Articles and Topics
Bleeding in Early Pregnancy
The last thing any of us want to see if we’re newly pregnant is a sign of bleeding. Bleeding conjures up our deepest fear: something is wrong with the pregnancy and miscarriage is inevitable. In reality, first trimester bleeding occurs in 20% of pregnancies. And the reasons for bleeding may be unrelated to the viability of the pregnancy. Half of the time, bleeding is NOT a sign that the pregnancy is in trouble, and we can anticipate a healthy outcome.

Here are some of the reasons bleeding can occur in a healthy pregnancy:

1. A small amount of spotting may occur when the embryo implants into the uterus. This may be close to the time of your expected period and is often mistaken for another menses. But it is usually lighter and briefer than a normal period.

2. The cervix becomes engorged and “friable” during pregnancy. This means that blood vessels in the cervix may be more susceptible to bleeding from minor trauma. Therefore, a pelvic exam by a doctor or the activity of sexual relations may result in some bleeding, but this in no way indicates any problems with the pregnancy itself.

3. Polyps are small benign growths that can occur on the cervix at any time in a woman’s life. They look a little like skin tags and have a vascular core. The hormones of pregnancy can stimulate polyps to enlarge and they have a tendency to bleed, especially when touched. Sometimes the bleeding can be profuse and quite frightening—however, it is unlikely to harm the pregnancy.

4. Infections of the vagina and cervix can result in light bleeding. Usually a creamy or possibly odorous vaginal discharge is noticeable and may become pink or blood tinged. Having a thorough exam and taking appropriate antibiotics usually will clear this up.

5. Hemorrhoids are one of nature’s gifts to pregnant women. These vascular protrusions are located around the rectum. Straining with a bowel movement may cause these to bleed, and this blood may be confused with vaginal bleeding.

6. Occasionally a urinary tract infection will result in bleeding, which may also be mistaken for pregnancy-related bleeding. Antibiotics will cure this.

7. Any little tears or abrasions in the vagina can result in bleeding. This is more likely if your vagina is dry during sexual relations. Using a personal lubricant can help to resolve this problem.

Bleeding may also occur from the pregnancy itself. However, this may or may not lead to a miscarriage. Here are some possible causes:

1. If the placenta attaches to the uterus very close to the cervix, or actually covers the cervix, it is called placenta previa. Intermittent bleeding may occur from the backside of this vascular placenta. If the bleeding is self-limited and the pregnancy continues to grow, the placenta often shifts away from the cervix and the bleeding episodes will decrease or stop. If the placenta continues to cover the cervix, the bleeding is more likely to occur on occasion throughout the pregnancy.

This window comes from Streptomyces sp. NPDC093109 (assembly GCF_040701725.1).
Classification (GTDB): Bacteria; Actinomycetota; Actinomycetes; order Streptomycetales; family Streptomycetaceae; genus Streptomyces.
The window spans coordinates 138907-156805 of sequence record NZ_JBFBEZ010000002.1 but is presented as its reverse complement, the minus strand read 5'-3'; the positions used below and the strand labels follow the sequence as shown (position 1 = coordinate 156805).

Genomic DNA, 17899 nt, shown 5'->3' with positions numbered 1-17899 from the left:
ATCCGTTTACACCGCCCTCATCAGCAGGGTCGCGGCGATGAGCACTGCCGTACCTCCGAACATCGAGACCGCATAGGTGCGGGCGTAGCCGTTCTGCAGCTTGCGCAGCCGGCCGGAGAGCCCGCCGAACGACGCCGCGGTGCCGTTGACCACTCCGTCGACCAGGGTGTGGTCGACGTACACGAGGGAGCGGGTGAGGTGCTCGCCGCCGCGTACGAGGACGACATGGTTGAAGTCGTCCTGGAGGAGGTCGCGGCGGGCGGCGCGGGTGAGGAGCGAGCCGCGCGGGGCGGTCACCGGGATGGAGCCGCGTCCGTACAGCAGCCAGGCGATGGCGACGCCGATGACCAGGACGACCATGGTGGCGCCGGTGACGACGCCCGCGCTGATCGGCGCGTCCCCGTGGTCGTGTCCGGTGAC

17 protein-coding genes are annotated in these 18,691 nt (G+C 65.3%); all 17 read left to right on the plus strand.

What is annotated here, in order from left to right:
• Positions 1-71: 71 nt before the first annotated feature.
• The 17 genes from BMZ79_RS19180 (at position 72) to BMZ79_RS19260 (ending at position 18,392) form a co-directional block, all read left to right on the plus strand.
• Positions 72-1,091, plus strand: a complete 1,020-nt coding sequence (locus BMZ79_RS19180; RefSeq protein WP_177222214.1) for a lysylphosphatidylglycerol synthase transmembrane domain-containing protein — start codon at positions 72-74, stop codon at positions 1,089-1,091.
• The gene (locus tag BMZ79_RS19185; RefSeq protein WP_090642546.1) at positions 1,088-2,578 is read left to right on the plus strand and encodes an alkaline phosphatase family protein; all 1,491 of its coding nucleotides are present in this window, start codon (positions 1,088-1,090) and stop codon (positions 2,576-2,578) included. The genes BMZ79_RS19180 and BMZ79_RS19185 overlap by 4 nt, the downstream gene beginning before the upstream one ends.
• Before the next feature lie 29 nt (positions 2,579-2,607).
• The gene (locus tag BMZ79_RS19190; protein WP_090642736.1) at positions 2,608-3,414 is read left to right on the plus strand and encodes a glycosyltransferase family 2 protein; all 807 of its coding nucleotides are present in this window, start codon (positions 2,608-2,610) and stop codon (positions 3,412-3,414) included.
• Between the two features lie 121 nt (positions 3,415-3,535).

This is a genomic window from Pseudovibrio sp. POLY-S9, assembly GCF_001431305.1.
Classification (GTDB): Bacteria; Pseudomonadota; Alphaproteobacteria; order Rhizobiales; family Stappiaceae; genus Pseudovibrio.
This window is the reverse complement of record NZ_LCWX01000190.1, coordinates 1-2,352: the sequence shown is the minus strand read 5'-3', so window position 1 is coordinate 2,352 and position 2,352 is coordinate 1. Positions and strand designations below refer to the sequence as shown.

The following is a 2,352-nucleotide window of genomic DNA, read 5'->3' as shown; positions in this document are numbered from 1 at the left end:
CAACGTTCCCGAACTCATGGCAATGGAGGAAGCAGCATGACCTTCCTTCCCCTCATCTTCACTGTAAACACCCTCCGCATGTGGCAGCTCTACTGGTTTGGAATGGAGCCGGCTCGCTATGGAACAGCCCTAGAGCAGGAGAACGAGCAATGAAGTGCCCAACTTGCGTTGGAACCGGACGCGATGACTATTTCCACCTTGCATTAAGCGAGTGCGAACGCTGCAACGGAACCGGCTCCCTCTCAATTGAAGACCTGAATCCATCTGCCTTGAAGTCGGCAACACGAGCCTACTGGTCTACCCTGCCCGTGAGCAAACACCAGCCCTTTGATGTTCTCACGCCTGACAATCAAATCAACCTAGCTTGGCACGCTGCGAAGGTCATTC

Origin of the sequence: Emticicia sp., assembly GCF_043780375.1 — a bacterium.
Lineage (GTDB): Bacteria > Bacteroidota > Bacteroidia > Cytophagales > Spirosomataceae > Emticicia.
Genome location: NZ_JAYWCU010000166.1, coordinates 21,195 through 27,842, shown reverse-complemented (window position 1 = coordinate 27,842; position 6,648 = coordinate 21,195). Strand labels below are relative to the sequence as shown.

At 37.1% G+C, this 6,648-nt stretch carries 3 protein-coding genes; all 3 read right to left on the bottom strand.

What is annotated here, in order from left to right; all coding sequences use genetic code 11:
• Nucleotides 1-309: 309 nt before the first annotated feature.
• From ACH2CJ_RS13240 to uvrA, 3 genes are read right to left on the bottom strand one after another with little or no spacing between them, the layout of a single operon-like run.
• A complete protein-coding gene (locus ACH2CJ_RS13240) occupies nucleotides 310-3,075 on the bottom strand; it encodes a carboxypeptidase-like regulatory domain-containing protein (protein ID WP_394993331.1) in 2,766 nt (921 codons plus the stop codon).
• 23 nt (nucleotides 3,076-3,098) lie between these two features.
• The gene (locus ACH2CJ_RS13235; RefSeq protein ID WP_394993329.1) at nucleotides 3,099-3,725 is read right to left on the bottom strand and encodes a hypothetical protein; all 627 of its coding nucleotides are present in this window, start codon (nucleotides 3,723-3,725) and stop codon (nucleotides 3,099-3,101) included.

2. Sometimes a pregnancy starts out as a twin gestation, but only one embryo develops. The second gestation may miscarry, resulting in moderate bleeding. But the first embryo can grow normally, resulting in a healthy baby.

3. Bleeding can be a sign of an abnormal pregnancy. In this case, the embryo may have stopped developing and the resulting drop in hormones can cause the pregnancy to abort spontaneously. There are no procedures or medications that can reverse this process once it starts (for more information on this subject, see my article on this web site titled, “Early Pregnancy Loss”).

4. An ectopic pregnancy is one that develops outside of the uterus, usually in the fallopian tube. This is a dangerous condition that requires prompt medical attention. As it grows, the ectopic pregnancy can bleed into the abdomen, which can be life threatening. Factors that increase the risk of an ectopic pregnancy are prior pelvic infections, pelvic surgeries and having a previous ectopic pregnancy. Vaginal bleeding is very common with ectopic pregnancies, often accompanied with pelvic pain.

If you have any bleeding early in your pregnancy, it is important to see your health practitioner to determine the cause of bleeding. Although a miscarriage cannot be prevented once it begins, you have a 50% chance of finding out that the cause of your bleeding is not threatening the pregnancy. Pay attention to the source of the blood (bladder, vagina or rectum) and the quantity of bleeding; if any tissue is passed, bring it to your doctor. Until you have spoken with your doctor for specific instructions, it is best to avoid sexual relations and strenuous physical activities. Resting is advisable, and walking or light activities have not been shown to increase the risk of miscarriage. If your bleeding is severe (saturating more than one large sanitary pad an hour) or you have pain or lightheadedness, contact your doctor immediately and proceed to the emergency room for appropriate care.